“Mediation is often the best way to deal with legal disputes. I can help you do this”

Peter Maynard LLB
Solicitor

Peter Maynard LLB

Mediation

If you have a legal dispute you don’t always need to go to Court to sort it out. Mediation can be an excellent alternative, which is generally agreed to work in over 80% of disputes when it is used. Peter Maynard is a trained Mediator who is qualified to help resolve many different types of problem.

What is mediation?

Mediation is an effective way of resolving disputes without needing a court. The independent mediator helps each party to find a solution acceptable to everyone.

What types of dispute can it be used for?

Many different types - here are a few examples:

  • Building disputes. – Your builder has built a defective extension to your house and you believe you are entitled to compensation.
  • Professional negligence – Your solicitor has made an error in your property transaction causing you loss.
  • Landlord/Tenant – You are the leaseholder of a flat and the freeholder is refusing to carry out external works to the property.
  • Land and boundary/right of way – A neighbour has built an extension affecting your right to light, or encroaching on your land.
  • Company/shareholder/partnership -. You are a shareholder of a private company and believe dividend payments are not being made fairly.
  • Contract - A window company has fitted defective windows which they are unwilling to replace.
  • Wills/Probate and Inheritance – You are involved in a family dispute about the distribution of the estate.
  • Employment – You have a compensation claim for unfair dismissal.

Are there any types of dispute mediation cannot be used for?

No, provided all parties agree to try to mediate in good faith. At Davis Gregory we don’t provide mediation ourselves for family disputes or injury claims, but we are happy to arrange mediation in these areas using an external mediator.

Why is mediation better than going to Court or using other means of resolving disputes?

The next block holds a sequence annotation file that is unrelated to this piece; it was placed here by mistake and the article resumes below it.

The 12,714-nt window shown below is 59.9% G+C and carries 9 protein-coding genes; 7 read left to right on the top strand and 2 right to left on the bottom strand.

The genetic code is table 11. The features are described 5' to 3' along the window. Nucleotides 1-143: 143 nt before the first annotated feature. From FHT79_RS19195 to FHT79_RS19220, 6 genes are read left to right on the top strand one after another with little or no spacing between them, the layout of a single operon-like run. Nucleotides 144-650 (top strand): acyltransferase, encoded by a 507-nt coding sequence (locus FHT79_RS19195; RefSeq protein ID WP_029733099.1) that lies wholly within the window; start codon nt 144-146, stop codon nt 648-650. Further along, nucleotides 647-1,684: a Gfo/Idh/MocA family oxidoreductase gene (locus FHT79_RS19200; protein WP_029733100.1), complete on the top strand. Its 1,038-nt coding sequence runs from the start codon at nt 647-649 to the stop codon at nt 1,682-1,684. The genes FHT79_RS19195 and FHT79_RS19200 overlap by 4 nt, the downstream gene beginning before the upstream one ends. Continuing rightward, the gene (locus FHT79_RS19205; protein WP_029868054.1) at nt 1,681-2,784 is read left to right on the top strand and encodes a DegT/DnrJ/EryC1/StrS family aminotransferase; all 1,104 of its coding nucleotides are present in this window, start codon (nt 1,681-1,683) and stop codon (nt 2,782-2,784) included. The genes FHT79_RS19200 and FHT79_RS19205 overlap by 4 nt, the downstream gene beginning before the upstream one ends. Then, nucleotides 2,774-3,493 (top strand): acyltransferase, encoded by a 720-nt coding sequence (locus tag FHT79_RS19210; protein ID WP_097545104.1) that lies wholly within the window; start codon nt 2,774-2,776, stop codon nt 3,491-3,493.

Advantages can include:

  • It is likely to be considerably cheaper, because although both parties share the cost of the mediator,  there are no court fees, and your own lawyers will probably spend much less time on the matter than if they have to prepare for a court trial;
  • The arrangements for the mediation can be informal and flexible, and even by telephone if that is what the parties wish;
  • All negotiations and the settlement are private, unless you agree otherwise, unlike Court hearings which are usually public;
  • You don’t have to meet your opponent if you don’t want to;
  • A settlement can include things that a Court cannot order, for example an apology;
  • The focus is on reaching an agreement acceptable to both parties, rather than on legal issues, evidence, and other technicalities;
  • It is likely to be considerably quicker and less stressful than the Court process;
  • You and the other party are in control of the solution to your dispute, which can be better than giving control to a Judge whose decision you may not like.

Are there any disadvantages?

There is no guarantee that a solution will be reached – although since mediation is successful in over 80% of cases, a solution is very likely. Apart from that, there are some situations in which mediation is not appropriate, such as:

  • If one or more participants are not negotiating in good faith, to try to reach a solution;
  • If one or more participants go into the mediation with a closed mind, ruling out any solution except what they are determined on;
  • If there has been violence between the participants.

How does it work?

Click here for more detailed information about Mediation

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